The Infancy and Development of Hadith in Central Asia
Shamsiddin Kamoliddin, Doctor of Historical Sciences, Professor.
Manuscript received on 14 August 2019. | Revised Manuscript received on 19 August 2019. | Manuscript published on 30 September 2019. | PP: 4537-4541 | Volume-8 Issue-3 September 2019 | Retrieval Number: C6821098319/2019©BEIESP | DOI: 10.35940/ijrte.C6821.098319
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© The Authors. Blue Eyes Intelligence Engineering and Sciences Publication (BEIESP). This is an open access article under the CC-BY-NC-ND license (http://creativecommons.org/licenses/by-nc-nd/4.0/)
Abstract: This article discusses process of beginnings and development of the Hadith study in Central Asia in the Early Islamic period. The first transmitters of hadith in Mawarannahr were the Arabs who participated in the wars of invasion. Among the first narrators of hadith (isnad) in Central Asia, were eyewitnesses the Prophet’s life, called as’habs or companions of the Prophet. The second link in the chain of narrators of hadith was represented by at-tabi’in, i.e. followers of the Prophet’s companions, who communicated hadith from the words of as’hab. In Mawarannahr, the followers were represented mostly by the ‘Arabs that settled in Marw and settlements in its environs in the second half of the 7th century. The next link in the chain of narrators of hadith is the tubba’ at-tabi’in, the apprentice of a follower of the companions of Muhammad the Prophet, many of whom lived in Marw and its environs in the 8th century. Though at the beginning of the 8th century it was mainly the ‘Arabs and their Iranian mawali (pl. of mawla) who narrated hadith, by the mid-8th century this science had already been adopted by representatives of the Central Asian peoples. In subsequent centuries, the study of hadith was widespread in Central Asia and it became one of the leading centers of development of ‘Arab-Muslim scholarship and culture. Besides Marw and the other towns of Khurasan, the most important centers of hadith study in the region were Samarqand, Bukhara, Termiz, Nasaf, Kesh, Khwarizm, and Shash. The development of the science of hadith criticism gave impulse to another branch of science—the historical-biographical one. In the 9th century the first collections containing biographies of famous narrators of hadith were compiled. This practice fasted until the late Middle Ages. Written sources give us the biographies of 3,000 transmitters of hadith that lived in different Central Asian cities before the beginning of the 13th century.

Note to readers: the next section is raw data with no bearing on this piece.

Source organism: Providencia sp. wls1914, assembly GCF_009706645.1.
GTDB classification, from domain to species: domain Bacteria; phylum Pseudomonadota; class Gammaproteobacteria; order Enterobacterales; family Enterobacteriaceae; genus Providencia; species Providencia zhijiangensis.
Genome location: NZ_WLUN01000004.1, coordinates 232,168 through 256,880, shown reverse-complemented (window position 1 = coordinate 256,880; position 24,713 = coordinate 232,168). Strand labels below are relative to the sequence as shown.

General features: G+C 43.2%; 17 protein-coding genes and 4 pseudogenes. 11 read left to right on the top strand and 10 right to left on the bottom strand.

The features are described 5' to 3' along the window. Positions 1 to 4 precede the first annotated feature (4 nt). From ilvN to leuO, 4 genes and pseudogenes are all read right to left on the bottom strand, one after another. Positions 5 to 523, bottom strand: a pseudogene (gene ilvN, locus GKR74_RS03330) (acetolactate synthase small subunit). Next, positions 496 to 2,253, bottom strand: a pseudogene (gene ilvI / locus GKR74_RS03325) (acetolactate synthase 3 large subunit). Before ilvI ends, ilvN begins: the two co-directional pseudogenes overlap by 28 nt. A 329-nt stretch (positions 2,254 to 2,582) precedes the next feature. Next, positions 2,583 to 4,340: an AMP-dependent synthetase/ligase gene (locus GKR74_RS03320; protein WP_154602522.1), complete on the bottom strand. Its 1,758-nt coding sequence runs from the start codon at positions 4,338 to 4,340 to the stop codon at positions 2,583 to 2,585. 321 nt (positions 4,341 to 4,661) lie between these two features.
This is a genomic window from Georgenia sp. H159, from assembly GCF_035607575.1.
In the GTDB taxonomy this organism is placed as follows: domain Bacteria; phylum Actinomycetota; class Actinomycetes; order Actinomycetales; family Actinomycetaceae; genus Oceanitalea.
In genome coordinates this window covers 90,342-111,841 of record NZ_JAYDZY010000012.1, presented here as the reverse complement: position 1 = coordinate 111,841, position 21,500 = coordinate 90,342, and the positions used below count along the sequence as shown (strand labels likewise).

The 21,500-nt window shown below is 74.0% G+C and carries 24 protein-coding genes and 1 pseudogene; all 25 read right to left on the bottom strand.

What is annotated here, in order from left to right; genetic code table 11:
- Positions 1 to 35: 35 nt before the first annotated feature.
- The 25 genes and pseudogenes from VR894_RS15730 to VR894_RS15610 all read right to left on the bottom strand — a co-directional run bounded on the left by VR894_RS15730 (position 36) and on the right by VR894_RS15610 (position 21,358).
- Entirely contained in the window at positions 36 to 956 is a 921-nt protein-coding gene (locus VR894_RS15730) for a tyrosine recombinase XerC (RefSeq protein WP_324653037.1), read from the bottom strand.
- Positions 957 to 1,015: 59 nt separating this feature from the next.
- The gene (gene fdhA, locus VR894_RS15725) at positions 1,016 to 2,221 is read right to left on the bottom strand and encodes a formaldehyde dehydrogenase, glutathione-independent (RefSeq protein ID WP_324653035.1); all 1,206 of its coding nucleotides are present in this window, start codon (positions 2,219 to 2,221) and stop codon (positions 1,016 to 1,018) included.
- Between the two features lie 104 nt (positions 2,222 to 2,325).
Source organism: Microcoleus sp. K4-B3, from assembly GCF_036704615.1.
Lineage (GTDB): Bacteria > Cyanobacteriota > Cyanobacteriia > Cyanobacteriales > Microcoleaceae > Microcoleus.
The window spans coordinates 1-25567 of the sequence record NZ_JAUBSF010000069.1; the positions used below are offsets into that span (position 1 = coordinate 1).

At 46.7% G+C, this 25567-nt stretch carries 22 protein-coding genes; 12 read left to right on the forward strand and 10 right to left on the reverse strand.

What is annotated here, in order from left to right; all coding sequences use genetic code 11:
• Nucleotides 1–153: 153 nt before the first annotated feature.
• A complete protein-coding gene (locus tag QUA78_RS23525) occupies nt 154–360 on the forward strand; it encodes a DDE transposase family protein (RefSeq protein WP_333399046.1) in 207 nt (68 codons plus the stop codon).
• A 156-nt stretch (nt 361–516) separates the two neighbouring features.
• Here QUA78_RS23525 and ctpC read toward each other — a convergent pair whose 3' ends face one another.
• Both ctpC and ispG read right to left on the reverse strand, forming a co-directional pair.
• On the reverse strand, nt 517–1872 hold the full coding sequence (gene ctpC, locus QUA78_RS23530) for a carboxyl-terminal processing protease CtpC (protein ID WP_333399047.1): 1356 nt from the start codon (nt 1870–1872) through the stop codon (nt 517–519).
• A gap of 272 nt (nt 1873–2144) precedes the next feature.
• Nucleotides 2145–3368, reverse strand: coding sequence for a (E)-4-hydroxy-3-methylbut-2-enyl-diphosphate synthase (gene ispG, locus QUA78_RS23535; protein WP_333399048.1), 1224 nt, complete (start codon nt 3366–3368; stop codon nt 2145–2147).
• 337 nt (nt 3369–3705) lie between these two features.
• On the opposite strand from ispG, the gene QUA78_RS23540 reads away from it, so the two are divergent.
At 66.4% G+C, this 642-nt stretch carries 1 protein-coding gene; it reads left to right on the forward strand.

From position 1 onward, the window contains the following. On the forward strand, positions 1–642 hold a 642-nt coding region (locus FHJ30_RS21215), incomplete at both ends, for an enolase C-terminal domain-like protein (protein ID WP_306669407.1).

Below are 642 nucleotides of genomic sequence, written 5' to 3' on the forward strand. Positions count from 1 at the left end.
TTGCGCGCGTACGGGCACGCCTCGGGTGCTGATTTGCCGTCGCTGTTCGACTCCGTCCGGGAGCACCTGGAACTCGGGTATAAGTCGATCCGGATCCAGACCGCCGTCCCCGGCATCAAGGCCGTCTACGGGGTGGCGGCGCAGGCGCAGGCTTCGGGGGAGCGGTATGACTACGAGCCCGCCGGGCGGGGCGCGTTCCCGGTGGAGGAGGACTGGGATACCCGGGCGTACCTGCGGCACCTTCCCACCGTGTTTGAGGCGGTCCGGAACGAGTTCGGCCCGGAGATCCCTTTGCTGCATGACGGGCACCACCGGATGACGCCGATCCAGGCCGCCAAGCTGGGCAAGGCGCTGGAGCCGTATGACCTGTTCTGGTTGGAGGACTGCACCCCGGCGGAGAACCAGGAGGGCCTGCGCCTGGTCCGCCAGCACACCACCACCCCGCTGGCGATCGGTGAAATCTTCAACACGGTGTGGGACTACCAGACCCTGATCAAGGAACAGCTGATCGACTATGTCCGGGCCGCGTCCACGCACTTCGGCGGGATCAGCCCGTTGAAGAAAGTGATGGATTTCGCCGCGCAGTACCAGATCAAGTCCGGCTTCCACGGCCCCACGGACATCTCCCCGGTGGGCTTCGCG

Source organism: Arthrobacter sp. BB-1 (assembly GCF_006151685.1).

Key words: Central Asia, Arabs Invasion, Arabian Caliphate, Hadith Transmitters, Hadith Studies, Islamic Scholarship.
Scope of the Article: Social Sciences